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The Beatific Vision and Augustine

The visio dei—vision of God—or often rendered as the beatific vision consists of seeing God. The beatific vision consists of living, experiencing happiness, and true blessedness. The beatific description of one’s vision corresponds to the Latin term, beatus, which is rendered as makarios in Greek and asher in Hebrew. The vision consists of one’s sight of God. The beatific vision is a beholding of God that renders life and happiness, and provides fullness, perfection, and flourishing for the one who sees. Moreover, this visio dei becomes ingrained in the Christian interpretive imagination based on the New Testament and the theological creativity of Augustine. According to Severin Kitanov,

The concept of beatific enjoyment is a theological, not a philosophical concept; it is the concept of religious, not secular enjoyment. Based on New Testament allusions to the indescribable experience of heavenly bliss in the presence of God, the concept of beatific enjoyment became a staple of Christian systematic theology thanks to Church Father and Saint Aurelius Augustine. St Augustine developed the concept both as a way of giving a teleological orientation to Christian learning and as a way of distinguishing the Christian ideal of heavenly beatitude from rival philosophical — Neo-Platonic and Stoic — conceptions of human flourishing.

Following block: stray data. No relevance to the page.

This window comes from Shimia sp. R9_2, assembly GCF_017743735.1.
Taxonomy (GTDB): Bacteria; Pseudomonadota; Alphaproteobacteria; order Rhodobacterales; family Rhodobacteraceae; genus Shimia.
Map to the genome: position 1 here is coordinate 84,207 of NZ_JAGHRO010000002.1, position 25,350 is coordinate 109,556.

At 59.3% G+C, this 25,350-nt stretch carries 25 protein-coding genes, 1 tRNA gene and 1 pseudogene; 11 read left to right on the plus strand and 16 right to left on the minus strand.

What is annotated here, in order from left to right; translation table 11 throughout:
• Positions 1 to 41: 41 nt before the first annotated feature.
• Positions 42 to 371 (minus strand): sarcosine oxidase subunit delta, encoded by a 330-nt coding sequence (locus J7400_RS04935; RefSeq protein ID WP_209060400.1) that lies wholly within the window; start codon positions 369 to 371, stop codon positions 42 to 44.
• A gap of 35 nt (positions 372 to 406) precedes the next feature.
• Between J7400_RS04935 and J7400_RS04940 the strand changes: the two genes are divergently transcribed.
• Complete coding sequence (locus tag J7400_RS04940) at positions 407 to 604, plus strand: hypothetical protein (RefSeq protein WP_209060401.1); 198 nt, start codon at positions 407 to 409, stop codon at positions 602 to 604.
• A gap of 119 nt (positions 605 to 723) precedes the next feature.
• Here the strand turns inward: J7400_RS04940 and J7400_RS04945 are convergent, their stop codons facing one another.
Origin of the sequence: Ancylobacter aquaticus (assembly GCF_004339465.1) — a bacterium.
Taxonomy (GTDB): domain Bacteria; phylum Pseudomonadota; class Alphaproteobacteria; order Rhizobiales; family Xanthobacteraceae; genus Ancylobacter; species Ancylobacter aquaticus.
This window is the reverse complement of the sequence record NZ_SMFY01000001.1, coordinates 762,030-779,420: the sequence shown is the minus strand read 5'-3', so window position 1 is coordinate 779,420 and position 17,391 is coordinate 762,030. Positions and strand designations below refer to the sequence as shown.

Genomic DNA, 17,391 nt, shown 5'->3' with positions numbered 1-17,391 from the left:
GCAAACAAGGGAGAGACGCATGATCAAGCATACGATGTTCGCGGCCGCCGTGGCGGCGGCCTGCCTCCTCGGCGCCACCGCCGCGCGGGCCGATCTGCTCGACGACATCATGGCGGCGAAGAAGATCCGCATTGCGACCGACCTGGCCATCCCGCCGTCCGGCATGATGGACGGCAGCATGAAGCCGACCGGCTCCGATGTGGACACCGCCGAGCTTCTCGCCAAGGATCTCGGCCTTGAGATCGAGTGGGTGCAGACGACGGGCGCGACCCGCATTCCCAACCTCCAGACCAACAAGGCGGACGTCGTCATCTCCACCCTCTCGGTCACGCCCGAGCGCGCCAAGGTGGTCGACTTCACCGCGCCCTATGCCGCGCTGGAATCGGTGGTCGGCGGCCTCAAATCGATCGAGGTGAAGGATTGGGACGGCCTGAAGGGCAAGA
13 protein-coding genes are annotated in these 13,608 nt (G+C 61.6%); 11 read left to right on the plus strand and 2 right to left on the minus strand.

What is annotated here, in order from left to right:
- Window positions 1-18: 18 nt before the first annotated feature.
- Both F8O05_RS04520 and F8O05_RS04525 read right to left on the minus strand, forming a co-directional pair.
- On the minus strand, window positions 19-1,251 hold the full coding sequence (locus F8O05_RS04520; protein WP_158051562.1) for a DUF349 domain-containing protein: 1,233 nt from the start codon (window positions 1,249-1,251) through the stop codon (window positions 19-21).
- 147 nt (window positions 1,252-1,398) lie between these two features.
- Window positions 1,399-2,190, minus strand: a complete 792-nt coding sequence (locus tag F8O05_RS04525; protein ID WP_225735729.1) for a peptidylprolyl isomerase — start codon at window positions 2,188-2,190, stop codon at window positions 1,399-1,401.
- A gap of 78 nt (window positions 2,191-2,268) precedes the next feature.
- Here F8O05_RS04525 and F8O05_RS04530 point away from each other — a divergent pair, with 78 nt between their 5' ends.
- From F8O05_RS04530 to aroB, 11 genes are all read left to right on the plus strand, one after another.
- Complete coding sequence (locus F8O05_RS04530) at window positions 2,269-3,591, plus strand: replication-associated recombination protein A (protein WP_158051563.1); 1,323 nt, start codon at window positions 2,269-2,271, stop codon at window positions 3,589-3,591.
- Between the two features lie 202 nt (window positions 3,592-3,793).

“Blessed are the pure in heart,” as Jesus instructs, “for they will see God” (Matt. 5:8). For Augustine, the beatific vision or beatific enjoyment is somewhat distinct from his contemporary philosophers, only experienced in the pure sight of God, anchoring the happiness of one’s life, partially felt now, and eternally realized in heaven.